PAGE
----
First step victory: court cases get the go-ahead!

There’s great news for the court case — following argument over a technicality, the High Court of Namibia has ruled that the cases can proceed. This press release was issued by the Legal Assistance Centre yesterday:


The High Court today agreed with the Legal Assistance Centre that the Public Service Act does not apply to the forced sterilisation cases, in which the LAC is representing several women suing the Government of Namibia for damages. Earlier, the Government raised a legal point that the LAC’s clients did not comply with the Public Service Act of 1995, which requires that a person wishing to institute legal action against the Government, must do so within 12 month of the action arising and only after written notice of one month has been given to the Government.

The LAC argued that the Public Service Act does not apply as that law only regulates the employment affairs of the public servants, and not to delictual or contractual disputes of non-public servants against the Government. As a result, no such notice was given, and in some of the cases, the legal action was only instituted after 12 months after the sterilisation was done.

The High Court, in a judgment of today, agreed with the LAC’s arguments. The cases will now continue on the merits on whether or not the clients – all women who are HIV positive – were unlawfully sterilized without their consent when they were in labour. The women are each suing the Government for over N$1 million in damages.

Please, take note that the clients have obtained an order from the High Court that their identities should not be revealed as they fear further discrimination and stigmatisation because of their HIV status.




16 December 2009

What now?

Women and baby marching for an end to forced sterilization

Women and baby marching for an end to forced sterilization

As we have already noted, the case has been postponed until 24 November. In November the lawyers will be arguing about a specific legal matter. Namely, the government is claiming that according to a specific law, the Public Services Act, anyone suing the government has to bring their case to court within a year of the action happening. So in our case they are saying that the women had to file their case in court within a year of having been sterilized. But we are saying that that only applies to public employees suing the government and not to people alleging human rights and constitutional violations. And that for cases like ours we should have three years to bring the case. I know this sounds like legal technicalities but this has tremendous implications for not only our case but for anyone in Namibia who wants to hold the government to account for violating their human and constitutional rights.

Despite the delay in the case, we are going to continue with raising the issue and our campaign to ensure that the coerced sterilization of HIV positive women ends. Keep checking back regularly as we plan further events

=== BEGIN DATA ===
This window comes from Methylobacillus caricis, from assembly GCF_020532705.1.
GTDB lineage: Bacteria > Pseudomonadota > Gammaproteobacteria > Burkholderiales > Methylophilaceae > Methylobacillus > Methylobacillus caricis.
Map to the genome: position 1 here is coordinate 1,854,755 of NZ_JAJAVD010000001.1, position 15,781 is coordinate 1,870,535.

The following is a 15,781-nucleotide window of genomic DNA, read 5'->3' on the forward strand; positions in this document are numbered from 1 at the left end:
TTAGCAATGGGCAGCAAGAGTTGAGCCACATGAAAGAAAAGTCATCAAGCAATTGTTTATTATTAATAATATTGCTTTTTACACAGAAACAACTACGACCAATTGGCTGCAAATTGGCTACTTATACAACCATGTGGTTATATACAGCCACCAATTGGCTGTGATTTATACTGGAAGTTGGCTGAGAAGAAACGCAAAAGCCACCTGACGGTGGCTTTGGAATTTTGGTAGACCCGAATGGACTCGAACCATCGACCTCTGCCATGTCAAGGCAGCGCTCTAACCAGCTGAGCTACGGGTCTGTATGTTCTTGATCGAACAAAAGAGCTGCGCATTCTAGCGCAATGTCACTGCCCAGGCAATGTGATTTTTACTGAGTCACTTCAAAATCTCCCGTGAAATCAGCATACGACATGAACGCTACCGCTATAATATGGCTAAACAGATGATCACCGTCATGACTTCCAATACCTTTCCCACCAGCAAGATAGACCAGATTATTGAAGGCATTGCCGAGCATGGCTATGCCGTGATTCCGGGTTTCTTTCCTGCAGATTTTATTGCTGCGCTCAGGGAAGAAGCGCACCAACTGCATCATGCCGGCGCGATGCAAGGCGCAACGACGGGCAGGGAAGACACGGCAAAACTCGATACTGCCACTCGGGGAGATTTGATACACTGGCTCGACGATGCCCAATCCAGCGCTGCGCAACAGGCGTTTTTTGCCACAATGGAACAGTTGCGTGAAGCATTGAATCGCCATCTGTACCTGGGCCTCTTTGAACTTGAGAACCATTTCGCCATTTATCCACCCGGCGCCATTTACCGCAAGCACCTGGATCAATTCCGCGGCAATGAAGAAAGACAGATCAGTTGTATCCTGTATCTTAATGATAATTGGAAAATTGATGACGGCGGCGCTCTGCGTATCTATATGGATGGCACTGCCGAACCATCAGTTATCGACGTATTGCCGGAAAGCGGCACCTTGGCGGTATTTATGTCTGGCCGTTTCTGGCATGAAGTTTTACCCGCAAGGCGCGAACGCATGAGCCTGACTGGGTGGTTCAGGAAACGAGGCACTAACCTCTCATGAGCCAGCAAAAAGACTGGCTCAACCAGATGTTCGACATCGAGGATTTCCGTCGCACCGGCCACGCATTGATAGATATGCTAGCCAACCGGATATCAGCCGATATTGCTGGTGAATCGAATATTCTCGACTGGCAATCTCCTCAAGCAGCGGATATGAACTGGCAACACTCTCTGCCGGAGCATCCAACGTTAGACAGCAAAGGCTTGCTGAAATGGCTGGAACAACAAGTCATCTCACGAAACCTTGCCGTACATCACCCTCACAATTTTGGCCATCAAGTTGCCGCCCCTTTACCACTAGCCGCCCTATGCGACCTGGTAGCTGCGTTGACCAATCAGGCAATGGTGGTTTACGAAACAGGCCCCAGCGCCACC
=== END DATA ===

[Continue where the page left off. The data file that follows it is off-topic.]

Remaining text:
Pictures from the March

A large number of people participated in our march to Katutura Hospital this morning, to demand an end to forced sterilisations of HIV positive women.

Carrying the banner on the way to Katutura Hospital

Carrying the banner on the way to Katutura Hospital

Veronica Kalambi spoke at the press conference at the High Court

Veronica Kalambi spoke at the press conference at the High Court

You can see more photos here: Check out the pictures from the march here.

March and case to start today

The case of three HIV positive women who were allegedly sterilized without their consent at public hospitals in Namibia is scheduled to start in the Namibian High Court this morning.  The cases are currently to end on the 23 October.  It is unclear whether the case will in fact start this morning but we will keep you updated.

Before the case starts, the campaign has organized a march.  The details can be found here.

Press release: March tomorrow

Press Statement
Embargoed for 19 October 2005
Windhoek, October 19 2005

On 20 October, concerned citizens and civil society organisations in Windhoek marched together in protest of the alleged sterilisation of women living with HIV in public health facilities in Namibia. In 2007, reports emerged that women living with HIV, seeking reproductive health services, were allegedly subjected to sterilisation without their full and informed consent in public health facilities in two of the thirteen regions of Namibia.

The march is a component of the “End Forced Sterilisation!”, campaign which aims to raise public awareness of this gross violation of human rights and seek redress for the affected women. It is also a call to the Namibian government to immediately stop the practise of the alleged sterilisation of women living with HIV without their full and informed consent.

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